The “Club” No One Wants to Talk About
5 Ways to Help Those Facing Tragedy and Grief
When life doesn’t turn out like you planned

The “Club” No One Wants to Talk About


Last year I met a woman whose husband was dying of cancer. Hospice had been called in. Her husband only had months left.

She told me how hard it was to watch someone die. I nodded in agreement.

It is hard.

She said that her husband’s pain was so bad, she didn’t want him to suffer anymore. She didn’t want him to die either, but she didn’t want him to live like this.

I nodded again.

“My husband had cancer too.”

Then I tell her the whole thing: How we really didn’t know if Sam would live or die. What it’s like to be a caregiver for someone with a serious illness. After going through cancer, we adopted a child with a genetic disease who would not live past his third birthday.

We talk about how hard it is to watch someone suffer, to grieve while the person is still alive.

“I can’t believe you’ve been through some of the same things I have,” she says.

Though we have never met before, there is an unspoken understanding: We are both part of the “club” that no one wants to join.

I never knew about the club before we went through Sam’s illness, but after he was diagnosed, people who were survivors would approach us and say, “I went through cancer too.”

It was like a secret handshake.  It opened the door to deeper conversations.

That’s the thing about these clubs. Once you’re “in,”  you always know your people.

They are the ones nodding yes when the rest of the world looks at you confused. They are the ones holding your hand when everyone else goes on with their lives.

When we talked to them about chemotherapy, they nodded and told us how horrible it was. When we discussed our fear behind doctor’s appointments, they said things like, “I still feel afraid when I go in for my cancer checkup.”

I learned that this club wasn’t just for those going through cancer. It was for everyone going through something hard or life-changing—the things that label us and define us and ultimately make us who we are.



When my son was diagnosed with Leigh’s Disease, I discovered we were part of a new club, “The Sick Kids Club.” I met other parents who worried about their child’s health, whose calendars were full of doctor appointments and who haggled with insurance companies over medical bills.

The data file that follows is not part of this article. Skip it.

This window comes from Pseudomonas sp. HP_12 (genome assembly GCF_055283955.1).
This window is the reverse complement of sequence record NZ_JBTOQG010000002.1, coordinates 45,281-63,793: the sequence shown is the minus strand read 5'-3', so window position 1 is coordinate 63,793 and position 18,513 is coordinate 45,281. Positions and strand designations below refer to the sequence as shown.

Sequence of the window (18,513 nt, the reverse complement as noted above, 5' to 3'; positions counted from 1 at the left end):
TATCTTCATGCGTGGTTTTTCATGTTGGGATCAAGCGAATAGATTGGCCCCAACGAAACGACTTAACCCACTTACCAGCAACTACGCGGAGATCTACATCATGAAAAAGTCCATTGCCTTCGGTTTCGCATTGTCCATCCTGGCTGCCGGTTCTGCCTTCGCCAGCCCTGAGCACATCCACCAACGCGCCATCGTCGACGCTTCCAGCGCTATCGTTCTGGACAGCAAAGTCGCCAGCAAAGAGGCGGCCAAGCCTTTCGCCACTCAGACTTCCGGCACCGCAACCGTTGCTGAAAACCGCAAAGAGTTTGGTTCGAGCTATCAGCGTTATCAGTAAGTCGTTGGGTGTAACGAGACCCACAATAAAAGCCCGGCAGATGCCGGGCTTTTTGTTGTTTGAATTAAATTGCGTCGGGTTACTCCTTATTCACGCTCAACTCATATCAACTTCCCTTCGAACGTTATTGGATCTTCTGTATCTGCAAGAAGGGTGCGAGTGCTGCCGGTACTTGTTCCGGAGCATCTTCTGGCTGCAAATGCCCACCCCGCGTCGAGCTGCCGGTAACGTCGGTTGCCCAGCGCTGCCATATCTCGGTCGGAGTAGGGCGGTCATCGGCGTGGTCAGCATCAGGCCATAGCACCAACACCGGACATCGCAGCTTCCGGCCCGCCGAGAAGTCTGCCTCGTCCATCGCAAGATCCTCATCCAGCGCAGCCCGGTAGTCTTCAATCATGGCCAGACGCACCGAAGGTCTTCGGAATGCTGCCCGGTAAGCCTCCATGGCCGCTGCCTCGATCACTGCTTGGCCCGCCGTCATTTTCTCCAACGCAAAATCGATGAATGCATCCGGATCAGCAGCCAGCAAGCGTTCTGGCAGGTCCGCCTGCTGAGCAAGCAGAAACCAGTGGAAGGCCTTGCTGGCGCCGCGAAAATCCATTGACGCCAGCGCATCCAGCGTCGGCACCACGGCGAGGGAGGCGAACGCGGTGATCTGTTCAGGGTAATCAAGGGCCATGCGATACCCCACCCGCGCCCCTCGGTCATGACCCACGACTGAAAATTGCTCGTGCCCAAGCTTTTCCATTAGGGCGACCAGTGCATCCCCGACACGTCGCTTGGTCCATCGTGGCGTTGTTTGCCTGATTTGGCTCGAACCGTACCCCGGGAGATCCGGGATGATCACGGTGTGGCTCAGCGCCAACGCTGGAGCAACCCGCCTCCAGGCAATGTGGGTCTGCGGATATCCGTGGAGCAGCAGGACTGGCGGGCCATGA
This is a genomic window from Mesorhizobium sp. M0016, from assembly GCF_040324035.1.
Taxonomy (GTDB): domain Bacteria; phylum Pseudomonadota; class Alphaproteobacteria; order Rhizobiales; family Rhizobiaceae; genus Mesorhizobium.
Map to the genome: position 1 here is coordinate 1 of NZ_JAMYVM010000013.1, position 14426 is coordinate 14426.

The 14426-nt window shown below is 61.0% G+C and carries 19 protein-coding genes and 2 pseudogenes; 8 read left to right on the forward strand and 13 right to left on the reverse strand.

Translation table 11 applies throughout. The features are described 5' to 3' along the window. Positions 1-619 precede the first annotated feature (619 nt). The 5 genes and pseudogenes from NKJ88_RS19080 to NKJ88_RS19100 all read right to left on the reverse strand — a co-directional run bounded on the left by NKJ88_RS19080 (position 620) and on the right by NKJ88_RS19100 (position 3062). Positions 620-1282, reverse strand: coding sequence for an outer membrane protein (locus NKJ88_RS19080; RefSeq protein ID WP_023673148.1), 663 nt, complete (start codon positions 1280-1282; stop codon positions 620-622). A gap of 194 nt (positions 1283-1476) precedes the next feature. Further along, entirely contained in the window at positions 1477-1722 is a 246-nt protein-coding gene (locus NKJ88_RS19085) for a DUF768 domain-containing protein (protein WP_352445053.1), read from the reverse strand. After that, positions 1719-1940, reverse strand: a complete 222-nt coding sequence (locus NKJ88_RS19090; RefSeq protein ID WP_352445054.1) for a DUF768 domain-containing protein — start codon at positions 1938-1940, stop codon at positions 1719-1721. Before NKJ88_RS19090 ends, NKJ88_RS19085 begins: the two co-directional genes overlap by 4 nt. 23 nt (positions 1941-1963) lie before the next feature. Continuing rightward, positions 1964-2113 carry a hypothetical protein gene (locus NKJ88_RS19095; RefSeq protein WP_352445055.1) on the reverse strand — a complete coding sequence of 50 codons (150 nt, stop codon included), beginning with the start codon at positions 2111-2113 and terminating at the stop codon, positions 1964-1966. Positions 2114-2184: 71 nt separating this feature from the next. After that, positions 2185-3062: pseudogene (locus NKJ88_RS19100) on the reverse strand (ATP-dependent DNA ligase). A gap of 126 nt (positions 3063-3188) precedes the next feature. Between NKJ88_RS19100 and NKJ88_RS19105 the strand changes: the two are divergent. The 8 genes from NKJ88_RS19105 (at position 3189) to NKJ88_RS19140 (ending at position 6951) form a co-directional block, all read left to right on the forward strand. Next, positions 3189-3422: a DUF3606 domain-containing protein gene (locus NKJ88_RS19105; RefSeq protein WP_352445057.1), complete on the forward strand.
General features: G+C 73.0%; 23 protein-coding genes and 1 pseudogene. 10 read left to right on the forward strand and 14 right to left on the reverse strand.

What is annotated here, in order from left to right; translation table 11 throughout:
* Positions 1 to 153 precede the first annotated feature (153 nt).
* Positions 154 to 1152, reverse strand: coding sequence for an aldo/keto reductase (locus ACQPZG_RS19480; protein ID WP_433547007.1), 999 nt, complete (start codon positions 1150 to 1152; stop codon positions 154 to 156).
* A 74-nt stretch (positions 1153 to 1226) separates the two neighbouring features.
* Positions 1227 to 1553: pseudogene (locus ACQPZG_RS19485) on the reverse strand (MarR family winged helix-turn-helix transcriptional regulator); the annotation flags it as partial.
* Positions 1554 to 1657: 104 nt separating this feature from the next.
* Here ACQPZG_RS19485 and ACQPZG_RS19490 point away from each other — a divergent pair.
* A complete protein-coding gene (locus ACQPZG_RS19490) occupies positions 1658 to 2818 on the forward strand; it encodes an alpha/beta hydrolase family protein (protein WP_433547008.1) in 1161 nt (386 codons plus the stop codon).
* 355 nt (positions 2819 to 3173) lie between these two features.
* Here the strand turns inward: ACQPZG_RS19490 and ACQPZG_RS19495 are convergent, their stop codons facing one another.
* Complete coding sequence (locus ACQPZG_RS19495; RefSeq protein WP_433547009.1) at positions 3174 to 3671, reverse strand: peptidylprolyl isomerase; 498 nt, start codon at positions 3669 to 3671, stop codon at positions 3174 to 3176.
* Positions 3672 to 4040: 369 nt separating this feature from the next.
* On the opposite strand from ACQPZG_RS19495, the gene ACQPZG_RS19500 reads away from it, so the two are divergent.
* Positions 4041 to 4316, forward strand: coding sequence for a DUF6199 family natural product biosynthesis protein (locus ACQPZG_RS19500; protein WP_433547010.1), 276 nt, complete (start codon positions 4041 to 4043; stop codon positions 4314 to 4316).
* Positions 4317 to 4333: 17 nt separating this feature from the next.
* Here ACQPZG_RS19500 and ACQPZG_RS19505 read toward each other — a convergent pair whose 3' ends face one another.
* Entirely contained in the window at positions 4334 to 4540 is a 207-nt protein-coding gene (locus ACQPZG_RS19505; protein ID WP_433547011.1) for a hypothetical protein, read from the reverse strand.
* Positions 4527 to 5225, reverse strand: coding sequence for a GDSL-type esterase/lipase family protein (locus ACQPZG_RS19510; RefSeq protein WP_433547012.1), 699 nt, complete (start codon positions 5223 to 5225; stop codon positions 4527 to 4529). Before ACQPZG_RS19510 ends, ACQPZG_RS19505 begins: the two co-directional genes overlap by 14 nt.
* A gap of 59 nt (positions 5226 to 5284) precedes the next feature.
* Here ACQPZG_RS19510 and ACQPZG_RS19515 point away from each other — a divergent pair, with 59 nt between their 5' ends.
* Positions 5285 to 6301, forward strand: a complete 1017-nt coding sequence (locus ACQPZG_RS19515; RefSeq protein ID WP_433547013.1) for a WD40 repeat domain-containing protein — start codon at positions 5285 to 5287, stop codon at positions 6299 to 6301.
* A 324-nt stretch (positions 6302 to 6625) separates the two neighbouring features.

We lamented being part of this club. But we also knew that we had each other. We were not alone. God gave us someone else on this journey so we would not be afraid. Someone who understood my pain.

When my son died, we joined the “Parents Who Lost a Child Club.” We met other grieving parents who struggled with depression and guilt, who stumbled through each birthday and holiday, who learned how to find a new normal through their grief.

Though we wish we weren’t part of the club, we knew the connections sustained us through the worst of times.

These people become our cheerleaders, our advocates, our shoulders to cry on.

Because even though joining the club was the worst thing that happened to us, it was also the most life-changing.

Our shared pain opened doors to new relationships.

Our suffering gave us empathy. Made us less judgmental. More understanding.

Through our club we realized: This group is an unexpected gift in our time of need.

Some of my readers are here because you are part of the club too.  Though I can’t make it better, I want to tell you this:

I’m sorry you are in the club. I wish you didn’t have to be here. I wish I wasn’t in the club either. But if we’re going to go through this, then I’m glad for one thing–that we’re doing this together.

We are not alone. We can do hard things. Let’s turn our grief to good. Let’s help each other. Let’s make this our common goal: We will not let anybody walk this road alone.

I don’t lament being part of the club anymore. These are my people—the ones who know how hard and crazy this beautiful life can be.

We walk this road together. We live these holy moments.




Five Ways to Help Those Facing Tragedy and Grief


I turn on the TV and tragedy is splashed all across the newsfeed.

After the sobering report of a child being dragged into the water by an alligator, the newscaster says, “Our prayers go out to them.”

But to those parents who’ve lost a child, who watched as their child disappeared into murky waters, do we know how to respond?

Do our prayers really go out to the ones who’ve witnessed the worst event of their life?